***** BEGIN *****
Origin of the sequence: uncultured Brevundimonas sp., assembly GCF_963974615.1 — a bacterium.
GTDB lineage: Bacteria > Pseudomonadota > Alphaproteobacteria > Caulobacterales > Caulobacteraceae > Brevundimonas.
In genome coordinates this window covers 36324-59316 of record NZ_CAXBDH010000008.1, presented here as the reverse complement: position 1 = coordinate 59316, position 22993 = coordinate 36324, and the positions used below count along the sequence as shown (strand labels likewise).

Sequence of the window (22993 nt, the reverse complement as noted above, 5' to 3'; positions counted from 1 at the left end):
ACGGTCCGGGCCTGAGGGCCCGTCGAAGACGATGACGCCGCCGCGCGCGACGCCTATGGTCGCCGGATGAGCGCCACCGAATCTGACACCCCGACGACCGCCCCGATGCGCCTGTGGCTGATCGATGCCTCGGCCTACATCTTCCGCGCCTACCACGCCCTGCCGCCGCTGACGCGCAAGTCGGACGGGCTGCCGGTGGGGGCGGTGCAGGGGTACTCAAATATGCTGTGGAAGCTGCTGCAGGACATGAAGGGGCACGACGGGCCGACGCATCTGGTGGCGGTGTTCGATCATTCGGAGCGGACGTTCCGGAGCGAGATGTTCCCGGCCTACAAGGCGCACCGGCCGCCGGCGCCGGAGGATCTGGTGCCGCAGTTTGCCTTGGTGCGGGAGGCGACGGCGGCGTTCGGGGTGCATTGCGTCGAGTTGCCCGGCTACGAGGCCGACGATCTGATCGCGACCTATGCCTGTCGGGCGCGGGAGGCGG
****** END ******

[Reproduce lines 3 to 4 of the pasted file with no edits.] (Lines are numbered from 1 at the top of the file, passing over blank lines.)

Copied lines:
In genome coordinates this window covers 36324-59316 of record NZ_CAXBDH010000008.1, presented here as the reverse complement: position 1 = coordinate 59316, position 22993 = coordinate 36324, and the positions used below count along the sequence as shown (strand labels likewise).

Sequence of the window (22993 nt, the reverse complement as noted above, 5' to 3'; positions counted from 1 at the left end):